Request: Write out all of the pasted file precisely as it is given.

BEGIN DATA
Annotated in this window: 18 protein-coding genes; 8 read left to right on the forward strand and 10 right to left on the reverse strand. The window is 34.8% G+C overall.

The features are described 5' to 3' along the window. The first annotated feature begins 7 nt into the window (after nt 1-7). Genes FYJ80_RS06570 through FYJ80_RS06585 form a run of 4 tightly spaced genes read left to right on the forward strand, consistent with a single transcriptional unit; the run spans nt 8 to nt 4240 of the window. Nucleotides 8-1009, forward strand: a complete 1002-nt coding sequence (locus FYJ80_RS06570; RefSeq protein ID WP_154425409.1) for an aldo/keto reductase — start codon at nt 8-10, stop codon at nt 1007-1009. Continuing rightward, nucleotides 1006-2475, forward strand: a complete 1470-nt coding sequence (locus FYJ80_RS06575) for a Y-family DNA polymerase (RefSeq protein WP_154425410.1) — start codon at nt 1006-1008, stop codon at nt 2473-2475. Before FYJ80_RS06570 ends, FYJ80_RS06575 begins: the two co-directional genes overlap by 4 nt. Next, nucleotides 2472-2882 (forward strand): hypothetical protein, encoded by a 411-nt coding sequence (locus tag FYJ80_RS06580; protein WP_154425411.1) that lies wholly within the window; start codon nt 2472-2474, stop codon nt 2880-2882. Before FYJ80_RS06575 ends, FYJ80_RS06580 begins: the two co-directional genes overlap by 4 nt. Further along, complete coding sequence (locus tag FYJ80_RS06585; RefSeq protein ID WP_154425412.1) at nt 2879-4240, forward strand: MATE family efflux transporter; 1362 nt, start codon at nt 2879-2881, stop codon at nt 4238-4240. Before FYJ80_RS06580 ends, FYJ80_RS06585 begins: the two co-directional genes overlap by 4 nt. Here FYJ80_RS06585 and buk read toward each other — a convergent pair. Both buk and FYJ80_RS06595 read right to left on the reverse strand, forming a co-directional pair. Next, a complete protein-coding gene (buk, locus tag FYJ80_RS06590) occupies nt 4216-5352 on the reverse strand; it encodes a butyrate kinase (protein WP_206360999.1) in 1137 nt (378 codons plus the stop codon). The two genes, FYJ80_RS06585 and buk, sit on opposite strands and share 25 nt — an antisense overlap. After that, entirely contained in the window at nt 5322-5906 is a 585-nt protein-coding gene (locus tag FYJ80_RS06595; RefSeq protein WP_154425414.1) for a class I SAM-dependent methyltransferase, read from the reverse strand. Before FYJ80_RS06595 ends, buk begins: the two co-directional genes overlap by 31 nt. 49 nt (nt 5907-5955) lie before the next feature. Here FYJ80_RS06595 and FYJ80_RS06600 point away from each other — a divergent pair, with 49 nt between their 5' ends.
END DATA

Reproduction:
Annotated in this window: 18 protein-coding genes; 8 read left to right on the forward strand and 10 right to left on the reverse strand. The window is 34.8% G+C overall.

The features are described 5' to 3' along the window. The first annotated feature begins 7 nt into the window (after nt 1-7). Genes FYJ80_RS06570 through FYJ80_RS06585 form a run of 4 tightly spaced genes read left to right on the forward strand, consistent with a single transcriptional unit; the run spans nt 8 to nt 4240 of the window. Nucleotides 8-1009, forward strand: a complete 1002-nt coding sequence (locus FYJ80_RS06570; RefSeq protein ID WP_154425409.1) for an aldo/keto reductase — start codon at nt 8-10, stop codon at nt 1007-1009. Continuing rightward, nucleotides 1006-2475, forward strand: a complete 1470-nt coding sequence (locus FYJ80_RS06575) for a Y-family DNA polymerase (RefSeq protein WP_154425410.1) — start codon at nt 1006-1008, stop codon at nt 2473-2475. Before FYJ80_RS06570 ends, FYJ80_RS06575 begins: the two co-directional genes overlap by 4 nt. Next, nucleotides 2472-2882 (forward strand): hypothetical protein, encoded by a 411-nt coding sequence (locus tag FYJ80_RS06580; protein WP_154425411.1) that lies wholly within the window; start codon nt 2472-2474, stop codon nt 2880-2882. Before FYJ80_RS06575 ends, FYJ80_RS06580 begins: the two co-directional genes overlap by 4 nt. Further along, complete coding sequence (locus tag FYJ80_RS06585; RefSeq protein ID WP_154425412.1) at nt 2879-4240, forward strand: MATE family efflux transporter; 1362 nt, start codon at nt 2879-2881, stop codon at nt 4238-4240. Before FYJ80_RS06580 ends, FYJ80_RS06585 begins: the two co-directional genes overlap by 4 nt. Here FYJ80_RS06585 and buk read toward each other — a convergent pair. Both buk and FYJ80_RS06595 read right to left on the reverse strand, forming a co-directional pair. Next, a complete protein-coding gene (buk, locus tag FYJ80_RS06590) occupies nt 4216-5352 on the reverse strand; it encodes a butyrate kinase (protein WP_206360999.1) in 1137 nt (378 codons plus the stop codon). The two genes, FYJ80_RS06585 and buk, sit on opposite strands and share 25 nt — an antisense overlap. After that, entirely contained in the window at nt 5322-5906 is a 585-nt protein-coding gene (locus tag FYJ80_RS06595; RefSeq protein WP_154425414.1) for a class I SAM-dependent methyltransferase, read from the reverse strand. Before FYJ80_RS06595 ends, buk begins: the two co-directional genes overlap by 31 nt. 49 nt (nt 5907-5955) lie before the next feature. Here FYJ80_RS06595 and FYJ80_RS06600 point away from each other — a divergent pair, with 49 nt between their 5' ends.